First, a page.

Oklahoma goes back to school in the post-walkout world
Sonja Caddell squinted as she intensely scanned the table for anything that might be useful in her first-grade classroom. The fifth-year teacher was on the hunt for lesson plans related to early childhood literacy and books with simple stories that could introduce her students to new words.
"It all starts with reading," said Caddell, who was just a few weeks away from a new school year at F.D. Moon Academy, an elementary school in northeast Oklahoma City.
Caddell moved from table to table inside the balmy warehouse in a west Oklahoma City industrial park, the site of a garage sale-style school supply event, where teachers were shopping for used books, lesson plans, posters and three-ring binders.
The sellers were also teachers, most hoping to make a few bucks to purchase their own resources, but mindful that the price tags had to fit with a teacher's salary.
It had been nearly four months since thousands of teachers walked out of schools across Oklahoma and massed at the state Capitol to protest poor classroom conditions and years of education budget cuts.
The two-week teacher walkout spurred a pay increase, won some additional school funding and sent a shock wave through Oklahoma's political landscape.
But as teachers prepared for the first new school year since the walkout, educators like Caddell were back in their communities as the realities of what the walkout did not accomplish quickly set in.
“At F.D. Moon our classrooms are really old. We still have chalkboards,” Caddell said. “I have a lot of work I‘m going to have to do to get my class caught up and get supplies for my students that I have to pay for myself. Same as last year."
Laura Parsons, a third-grade teacher from Harrah, who was selling her old classroom supplies at the warehouse sale, said the walkout didn't end as she had hoped.
“Right after the walkout it was kind of deflating,” said Parsons, who was selling bulletin boards, alphabet cutouts and other classroom decorations. “We tried so hard, we got a little bit, but not enough.”
Teachers paying out of pocket for their own supplies is not a uniquely Oklahoman circumstance as teachers nationwide spend on average about $479 of their own money on classroom materials, according to a survey conducted this year by the National Center for Education Statistics.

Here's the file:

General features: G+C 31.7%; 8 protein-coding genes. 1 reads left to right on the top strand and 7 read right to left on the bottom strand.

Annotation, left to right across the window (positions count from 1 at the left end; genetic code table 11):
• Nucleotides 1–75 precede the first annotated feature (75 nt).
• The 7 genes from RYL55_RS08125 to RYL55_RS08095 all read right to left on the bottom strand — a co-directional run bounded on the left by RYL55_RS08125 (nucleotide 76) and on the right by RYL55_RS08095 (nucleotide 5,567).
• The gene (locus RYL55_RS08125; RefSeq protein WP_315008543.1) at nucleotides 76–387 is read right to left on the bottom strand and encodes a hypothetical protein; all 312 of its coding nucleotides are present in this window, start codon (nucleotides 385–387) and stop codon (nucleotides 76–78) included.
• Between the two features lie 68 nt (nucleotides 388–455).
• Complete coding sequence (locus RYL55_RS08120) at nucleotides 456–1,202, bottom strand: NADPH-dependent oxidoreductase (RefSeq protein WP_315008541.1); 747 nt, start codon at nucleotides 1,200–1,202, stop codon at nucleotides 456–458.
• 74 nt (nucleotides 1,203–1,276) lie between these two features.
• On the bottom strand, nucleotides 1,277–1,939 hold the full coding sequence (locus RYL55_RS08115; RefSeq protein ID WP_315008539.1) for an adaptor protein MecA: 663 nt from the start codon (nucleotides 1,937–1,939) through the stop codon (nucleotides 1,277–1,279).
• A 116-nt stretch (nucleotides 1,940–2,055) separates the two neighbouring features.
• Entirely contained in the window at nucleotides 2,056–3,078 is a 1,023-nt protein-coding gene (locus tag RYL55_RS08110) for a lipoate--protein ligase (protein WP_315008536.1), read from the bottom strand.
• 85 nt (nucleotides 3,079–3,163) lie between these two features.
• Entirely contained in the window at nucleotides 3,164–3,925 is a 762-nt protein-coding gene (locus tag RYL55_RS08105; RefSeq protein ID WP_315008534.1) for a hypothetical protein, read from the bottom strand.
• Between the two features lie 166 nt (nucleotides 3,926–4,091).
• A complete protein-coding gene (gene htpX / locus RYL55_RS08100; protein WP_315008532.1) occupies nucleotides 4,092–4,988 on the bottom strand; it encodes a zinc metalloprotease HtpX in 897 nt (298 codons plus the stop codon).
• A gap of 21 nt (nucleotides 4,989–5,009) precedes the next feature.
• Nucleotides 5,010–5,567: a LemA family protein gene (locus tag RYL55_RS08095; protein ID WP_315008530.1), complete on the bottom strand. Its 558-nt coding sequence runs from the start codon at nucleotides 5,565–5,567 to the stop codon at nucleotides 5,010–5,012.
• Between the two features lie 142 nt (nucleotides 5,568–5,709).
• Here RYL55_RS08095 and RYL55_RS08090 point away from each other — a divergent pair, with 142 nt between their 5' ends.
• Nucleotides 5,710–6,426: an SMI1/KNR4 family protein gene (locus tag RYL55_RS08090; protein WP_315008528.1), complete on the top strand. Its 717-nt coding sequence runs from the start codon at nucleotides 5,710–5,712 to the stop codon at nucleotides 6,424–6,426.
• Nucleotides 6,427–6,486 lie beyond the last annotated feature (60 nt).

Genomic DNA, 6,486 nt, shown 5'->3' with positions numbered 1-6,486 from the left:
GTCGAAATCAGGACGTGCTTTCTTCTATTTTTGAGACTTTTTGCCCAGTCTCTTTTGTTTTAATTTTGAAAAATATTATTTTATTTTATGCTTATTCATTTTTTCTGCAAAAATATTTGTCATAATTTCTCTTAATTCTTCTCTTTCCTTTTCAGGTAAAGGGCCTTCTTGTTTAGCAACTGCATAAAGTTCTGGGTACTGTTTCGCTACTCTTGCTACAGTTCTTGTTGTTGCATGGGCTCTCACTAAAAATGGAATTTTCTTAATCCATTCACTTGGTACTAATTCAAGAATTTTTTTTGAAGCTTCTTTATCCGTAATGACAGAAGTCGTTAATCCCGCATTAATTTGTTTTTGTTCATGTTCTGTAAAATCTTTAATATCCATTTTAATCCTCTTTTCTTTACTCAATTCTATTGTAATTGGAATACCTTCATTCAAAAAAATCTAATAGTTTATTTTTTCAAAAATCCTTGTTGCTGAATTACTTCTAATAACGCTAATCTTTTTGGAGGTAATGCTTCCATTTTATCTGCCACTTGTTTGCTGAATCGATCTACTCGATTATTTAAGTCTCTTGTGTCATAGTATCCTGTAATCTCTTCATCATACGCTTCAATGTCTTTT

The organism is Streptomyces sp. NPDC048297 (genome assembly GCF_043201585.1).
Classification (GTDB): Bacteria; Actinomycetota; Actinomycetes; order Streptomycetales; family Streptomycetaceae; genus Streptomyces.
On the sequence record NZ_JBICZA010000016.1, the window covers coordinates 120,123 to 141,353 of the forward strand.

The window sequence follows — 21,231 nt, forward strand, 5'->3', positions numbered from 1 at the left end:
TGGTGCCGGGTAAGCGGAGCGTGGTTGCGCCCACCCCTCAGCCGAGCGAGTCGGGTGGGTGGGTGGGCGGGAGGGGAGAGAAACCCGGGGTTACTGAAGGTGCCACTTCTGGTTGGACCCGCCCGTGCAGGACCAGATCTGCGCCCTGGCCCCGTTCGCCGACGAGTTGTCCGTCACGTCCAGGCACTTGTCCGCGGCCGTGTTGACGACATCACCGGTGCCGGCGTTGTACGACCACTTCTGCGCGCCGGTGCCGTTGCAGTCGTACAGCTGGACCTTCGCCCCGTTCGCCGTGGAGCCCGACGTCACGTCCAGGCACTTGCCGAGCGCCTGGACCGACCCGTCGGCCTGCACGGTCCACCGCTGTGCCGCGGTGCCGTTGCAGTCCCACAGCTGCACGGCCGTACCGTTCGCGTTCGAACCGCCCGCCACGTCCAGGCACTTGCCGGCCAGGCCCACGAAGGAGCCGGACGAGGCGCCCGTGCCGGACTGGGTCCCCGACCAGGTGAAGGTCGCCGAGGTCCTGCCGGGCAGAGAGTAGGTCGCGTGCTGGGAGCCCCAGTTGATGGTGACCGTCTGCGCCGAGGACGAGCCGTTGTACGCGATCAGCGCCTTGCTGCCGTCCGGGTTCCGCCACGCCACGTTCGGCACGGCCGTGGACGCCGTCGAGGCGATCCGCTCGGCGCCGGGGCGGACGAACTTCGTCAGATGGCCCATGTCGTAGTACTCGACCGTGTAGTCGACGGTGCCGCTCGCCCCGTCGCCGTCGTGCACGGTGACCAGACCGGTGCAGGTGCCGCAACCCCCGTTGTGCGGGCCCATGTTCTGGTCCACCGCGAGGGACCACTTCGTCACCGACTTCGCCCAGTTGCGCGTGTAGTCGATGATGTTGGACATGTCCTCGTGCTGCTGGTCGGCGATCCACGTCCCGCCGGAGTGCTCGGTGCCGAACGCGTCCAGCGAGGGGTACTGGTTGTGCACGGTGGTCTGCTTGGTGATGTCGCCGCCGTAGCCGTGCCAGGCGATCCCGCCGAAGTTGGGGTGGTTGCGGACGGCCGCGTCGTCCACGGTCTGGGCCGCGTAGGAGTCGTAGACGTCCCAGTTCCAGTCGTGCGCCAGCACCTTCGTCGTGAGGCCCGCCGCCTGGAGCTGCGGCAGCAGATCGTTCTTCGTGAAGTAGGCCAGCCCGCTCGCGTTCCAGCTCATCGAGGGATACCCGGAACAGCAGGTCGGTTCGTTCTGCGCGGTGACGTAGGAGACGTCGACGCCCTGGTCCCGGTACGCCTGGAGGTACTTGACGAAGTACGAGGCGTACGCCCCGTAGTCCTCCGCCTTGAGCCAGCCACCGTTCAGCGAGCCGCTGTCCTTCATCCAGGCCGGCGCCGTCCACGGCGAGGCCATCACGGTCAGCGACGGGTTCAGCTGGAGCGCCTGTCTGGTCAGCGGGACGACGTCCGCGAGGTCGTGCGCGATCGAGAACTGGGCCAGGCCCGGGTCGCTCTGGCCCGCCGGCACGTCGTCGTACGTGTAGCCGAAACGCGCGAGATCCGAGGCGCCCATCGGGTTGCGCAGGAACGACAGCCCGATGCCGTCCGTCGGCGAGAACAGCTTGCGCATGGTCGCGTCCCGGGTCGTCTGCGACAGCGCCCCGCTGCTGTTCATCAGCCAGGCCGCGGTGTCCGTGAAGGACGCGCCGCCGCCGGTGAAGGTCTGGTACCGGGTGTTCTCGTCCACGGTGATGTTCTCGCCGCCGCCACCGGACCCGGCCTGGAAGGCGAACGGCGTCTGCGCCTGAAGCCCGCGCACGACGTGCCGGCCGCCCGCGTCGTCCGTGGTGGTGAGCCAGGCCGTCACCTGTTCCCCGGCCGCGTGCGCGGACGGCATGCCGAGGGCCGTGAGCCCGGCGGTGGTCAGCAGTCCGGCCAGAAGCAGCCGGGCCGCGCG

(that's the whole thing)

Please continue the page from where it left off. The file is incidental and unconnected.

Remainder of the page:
But Oklahoma teachers have long felt that a funding squeeze on public education had hit hardest in their state, where funding for public schools had decreased by nearly 9 percent since 2008, at the same time enrollment grew by 8 percent, surpassing 694,000 students last school year.
Even though the state Legislature approved a $6,100 average pay raise for teachers a week before the walkout, educators went forward with their protest.
Most teachers said they were seeking an additional $200 million for the state education budget, a response to the nearly $179 million that had been cut out of the state aid funding formula over the past decade.
During the walkout, lawmakers increased the state's $2.9 billion education budget by around $50 million, most earmarked for textbooks, far short of the significant increase teachers demanded.
Oklahoma's $9,219 per student public school revenue last year was the fourth-lowest out of all 50 states and the District of Columbia. The $50 million funding increase will equate to about an additional $70 per student, depending on this year's enrollment count.
“The government gives us desks and chairs and that's it,” Parsons said. “We shut down schools and went to the Capitol, but look around, teachers are still hunting for bargains for their classrooms that they have to pay for out of pocket.”
'Don't be fooled ...'